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I am working with time series data and fitting an autoregressive model using OLS. For reference, here is my price data for the commodity (I am not sure how to better format data for this site):

15.6
16.25
16.25
16.25
18.1
18.25
17.9
17.65
17.5
17
17.8
18
18
18.05
18.25
16.25
17.87
18.25
17.9
18.25
18.25
18.25
18.25
18.25
18
18.06
18.25
18.25
18.25
18.37
18.5
18.25
18.25
18.25
18.25
18.25
18.25
18.25
18
17.5
17.5
17.3
17.5
16.8
16.22
16.25
19
22.5
22.5
22.69
23.62
26.75
27.5
26.9
24.25
21.1
19.44
18.5
18.35
18.12
17.02
16.75
16.63
16.63
16.63
16.63
16.65
16.93
18.12
20
21
23
23.25
22.44
22.13
21.9
21.5
21.5
20.75
20.75
20.5
20.2
20
20
19.87
19.25
19
19
19
19
19
19
19
19
19
19
18.81
18.75
18.31
18
18
18.66
18.94
19.68
20.6
21.87
21.25
21.49
21.69
21.5
21.63
22.13
22.25
24.33
25.25
24.5
23
21.75
20.75
20.75
20.75
20.75
20.75
20.75
20.75
20.75
20.75
20.75
19.75
18.25
16.5
16
14.5
14.5
11.5
11.5
11.75
12.5
11.75
12.13
11.5
14.25
14.25
14.25
14.08
14
14
13.25
12.75
12.75
12.75
12.75
12.75
12.75
12.75
12.75
13.75
13
14.25
15
16
16.5
19
21
22.25
24.25
24.5
25
25
25
25.5
27
25
25
20
18
16.5
16
15
15
15
15
15.5
15
15
15
16
16.5
18
20
21
24
23
22
22
22
22
22.5
23
24
25.5
25.5
25.75
25.75
25.75
25.75
25.75
26.25
26.25
26.25
26.25
26.25
26.75
26.75
27.25
27.25
27.25
28
28.25
31.25
39.88
43.75
46.15
47
48.05
48.75
48.75
48.75
49.125
49.5
50.25
52.125
52.25
52.25
49.75
47.5
46.08333333
43.5625
41.8125
41.25
40
36.5625
37.5
34.625
32.13
31
30.63
30.5
31.06
34.5
36.33
37.06
38.5
39
40
40
40
40
39.5
38.85
38.75
37.8125
37.25
36.875
35.13
34.75
34.75
34.25
34.15
34.25
34.25
34.5
34.5
34.9
34.91
34.79
33.94
33.5
33
32.95
32.75
32.75
32.75
32.5
31.94
31.75
31.75
31.75
37

However, this question applies to any data set. I am currently working in STATA, but have seen from a coleague that his R code to predict future prices is:

fit=ar.ols(lg, aic=F, order.max=3,demean=F, intercept=T)
fore = predict(fit, n.ahead=12)

Predicting 12 periods ahead, he obtains the following results:

>[1] 39.10485 40.71541 41.58133 42.04069 42.20034 42.16457 41.99738 41.74455
>[9] 41.43697 41.09589 40.73577 40.36645

I have seen this similar question posed, however, no clear answer, or answers given do not work for me: when I predict future periods, I only obtain results for one period ahead.

For example:

tsappend, add(12) 
g lag1 = lg[_n-1]
g lag2 = lg[_n-2]
g lag3 = lg[_n-3]
reg lg L1.lg L2.lg L3.lg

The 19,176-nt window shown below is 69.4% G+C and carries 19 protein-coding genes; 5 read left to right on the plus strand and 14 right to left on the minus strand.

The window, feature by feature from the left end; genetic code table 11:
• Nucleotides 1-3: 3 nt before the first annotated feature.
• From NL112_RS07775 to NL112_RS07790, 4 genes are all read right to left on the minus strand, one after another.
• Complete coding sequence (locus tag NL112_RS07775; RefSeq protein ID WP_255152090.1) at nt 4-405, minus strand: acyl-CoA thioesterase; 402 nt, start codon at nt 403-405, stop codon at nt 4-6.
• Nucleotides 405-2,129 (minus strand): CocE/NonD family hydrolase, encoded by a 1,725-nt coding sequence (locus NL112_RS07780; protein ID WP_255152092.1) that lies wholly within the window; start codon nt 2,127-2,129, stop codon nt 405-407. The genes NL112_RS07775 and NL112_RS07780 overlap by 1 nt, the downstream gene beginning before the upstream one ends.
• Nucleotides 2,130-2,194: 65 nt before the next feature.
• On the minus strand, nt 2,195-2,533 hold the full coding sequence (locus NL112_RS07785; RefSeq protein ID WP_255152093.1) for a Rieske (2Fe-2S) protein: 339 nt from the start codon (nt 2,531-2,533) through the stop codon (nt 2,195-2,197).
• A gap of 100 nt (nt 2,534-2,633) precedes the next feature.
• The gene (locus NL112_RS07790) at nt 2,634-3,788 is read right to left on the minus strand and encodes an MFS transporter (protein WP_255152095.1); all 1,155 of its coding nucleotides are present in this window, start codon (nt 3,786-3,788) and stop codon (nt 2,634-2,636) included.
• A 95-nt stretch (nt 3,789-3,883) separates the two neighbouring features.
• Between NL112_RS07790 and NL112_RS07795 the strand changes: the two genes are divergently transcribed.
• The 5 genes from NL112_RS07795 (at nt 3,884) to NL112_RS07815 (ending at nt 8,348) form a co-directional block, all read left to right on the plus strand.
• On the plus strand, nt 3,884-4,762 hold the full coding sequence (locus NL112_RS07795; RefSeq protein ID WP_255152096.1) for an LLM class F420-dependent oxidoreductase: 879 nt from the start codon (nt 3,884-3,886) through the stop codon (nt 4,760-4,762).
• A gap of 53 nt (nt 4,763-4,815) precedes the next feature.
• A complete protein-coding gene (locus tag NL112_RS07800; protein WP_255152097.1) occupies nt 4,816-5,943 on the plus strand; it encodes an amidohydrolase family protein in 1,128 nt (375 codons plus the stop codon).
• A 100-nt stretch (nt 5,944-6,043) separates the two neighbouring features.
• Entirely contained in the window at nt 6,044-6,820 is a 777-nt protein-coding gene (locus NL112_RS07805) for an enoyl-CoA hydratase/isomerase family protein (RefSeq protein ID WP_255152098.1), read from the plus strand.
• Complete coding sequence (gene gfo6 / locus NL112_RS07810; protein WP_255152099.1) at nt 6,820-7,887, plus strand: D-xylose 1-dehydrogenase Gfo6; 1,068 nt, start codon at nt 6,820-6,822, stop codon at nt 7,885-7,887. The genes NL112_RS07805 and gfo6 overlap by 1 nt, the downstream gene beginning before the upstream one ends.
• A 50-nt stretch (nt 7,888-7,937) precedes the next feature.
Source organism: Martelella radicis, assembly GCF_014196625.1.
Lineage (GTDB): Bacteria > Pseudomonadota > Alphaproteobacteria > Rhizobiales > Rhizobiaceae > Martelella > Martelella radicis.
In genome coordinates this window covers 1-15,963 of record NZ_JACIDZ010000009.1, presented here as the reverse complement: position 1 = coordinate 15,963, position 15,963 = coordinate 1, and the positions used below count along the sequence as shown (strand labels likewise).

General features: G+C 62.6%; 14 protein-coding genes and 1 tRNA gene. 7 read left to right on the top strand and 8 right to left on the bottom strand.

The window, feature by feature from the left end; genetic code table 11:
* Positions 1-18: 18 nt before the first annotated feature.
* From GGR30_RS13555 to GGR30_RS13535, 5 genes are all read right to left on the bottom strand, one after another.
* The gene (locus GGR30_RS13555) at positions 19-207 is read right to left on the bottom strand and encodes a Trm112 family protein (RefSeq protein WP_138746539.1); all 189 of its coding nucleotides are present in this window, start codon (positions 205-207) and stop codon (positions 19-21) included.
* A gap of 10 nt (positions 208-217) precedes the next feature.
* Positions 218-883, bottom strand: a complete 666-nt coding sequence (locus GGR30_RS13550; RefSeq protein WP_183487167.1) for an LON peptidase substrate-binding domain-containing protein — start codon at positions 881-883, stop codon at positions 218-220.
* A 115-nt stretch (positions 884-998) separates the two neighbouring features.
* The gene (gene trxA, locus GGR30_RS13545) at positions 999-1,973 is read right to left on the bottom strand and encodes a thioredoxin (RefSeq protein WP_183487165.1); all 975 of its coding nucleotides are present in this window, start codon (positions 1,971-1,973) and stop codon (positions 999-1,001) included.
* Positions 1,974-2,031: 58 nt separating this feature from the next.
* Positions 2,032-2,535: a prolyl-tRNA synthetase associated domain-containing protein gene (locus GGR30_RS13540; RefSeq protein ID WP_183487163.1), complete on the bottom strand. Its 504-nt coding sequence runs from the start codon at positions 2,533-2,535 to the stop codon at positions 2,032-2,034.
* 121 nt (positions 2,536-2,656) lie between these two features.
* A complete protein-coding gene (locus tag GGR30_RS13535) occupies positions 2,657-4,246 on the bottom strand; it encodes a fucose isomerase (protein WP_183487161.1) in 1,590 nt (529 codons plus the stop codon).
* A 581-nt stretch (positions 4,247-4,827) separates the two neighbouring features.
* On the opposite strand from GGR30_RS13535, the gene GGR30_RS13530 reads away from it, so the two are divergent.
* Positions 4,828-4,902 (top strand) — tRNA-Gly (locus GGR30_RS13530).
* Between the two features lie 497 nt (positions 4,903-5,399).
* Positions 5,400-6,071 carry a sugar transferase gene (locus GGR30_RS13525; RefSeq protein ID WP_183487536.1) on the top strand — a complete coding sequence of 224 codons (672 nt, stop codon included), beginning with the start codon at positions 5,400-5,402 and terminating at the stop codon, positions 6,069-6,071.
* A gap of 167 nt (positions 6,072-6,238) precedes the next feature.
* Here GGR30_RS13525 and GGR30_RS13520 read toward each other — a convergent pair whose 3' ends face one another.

predict xb, xb

Note, I created my own lags because someone postulated that predict was not working well with the lag operator L. However, the only prediction I get back is:

39.10485

which is in fact the same as the R result. However, no matter what I try I cannot obtain more than a single prediction. I have also tried using STATA's forecast, which gave me the same and single forecasted number.

How can I obtain the forecasted models for more than a single period in STATA?

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First, reg may not be the best option for regressing a time series, since they will tend to be autocorrelated. In Stata, you have quite a few options to deal with this, including prais, and arima.

Try arima,

arima lg L1.lg L2.lg L3.lg

Make sure you have 12 rows at the end of your data with a blank lg, which you want to predict. Then look at predict arima, specifically the dyn option. You are wanting a dynamic prediction (where prior predictions are carried forward as lagged independent values) rather than a non-dynamic prediction where you specify the independent variables a priori. If you were using non-lagged independent variables, you'd obviously have to have values for them in the 12 rows.

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  • $\begingroup$ Hi @Wayne, I agree regarding the use of OLS versus ARIMA. However, I was trying to recreate my colleague's code. Thank you for your answer, while I thought I had already tried dynamic forecasting, typing: arima lg L(1/3).lg and then predict fore, dyn(290) actually provides the same result as the R code. $\endgroup$ – Nox Jan 27 '15 at 21:19
  • $\begingroup$ Great to hear! I'm an R guy myself, though I do like Stata a lot. It's a bit less flexible (or perhaps it requires more rigorous specifications) than R. I'm surprised that your R colleague got a dynamic forecast from a non-arima. My guess is his input data was a ts with a bunch of NA's at the end or something. $\endgroup$ – Wayne Jan 27 '15 at 21:21
  • $\begingroup$ I was surprised too. His data looks exactly as I pasted on here, reads it in normally (i.e. rm(list=ls(all=TRUE)) jmin=read.table("where data is saved") lg=jmin[,1]) and then just goes ahead to fit the autoregressive ols and predict ahead 12 periods. $\endgroup$ – Nox Jan 27 '15 at 21:48
  • $\begingroup$ If you happen to see this - I do have a follow up question which is if you know a way of collecting the standard errors for the dynamically predicted values. Usually, you could collect s.e. with predict e, stdp but it does not seem to work alongside of the dyn option. Thanks again! $\endgroup$ – Nox Jan 27 '15 at 21:56
  • $\begingroup$ @Nox: I think you want mse not stdp. Does that work? $\endgroup$ – Wayne Jan 27 '15 at 22:01

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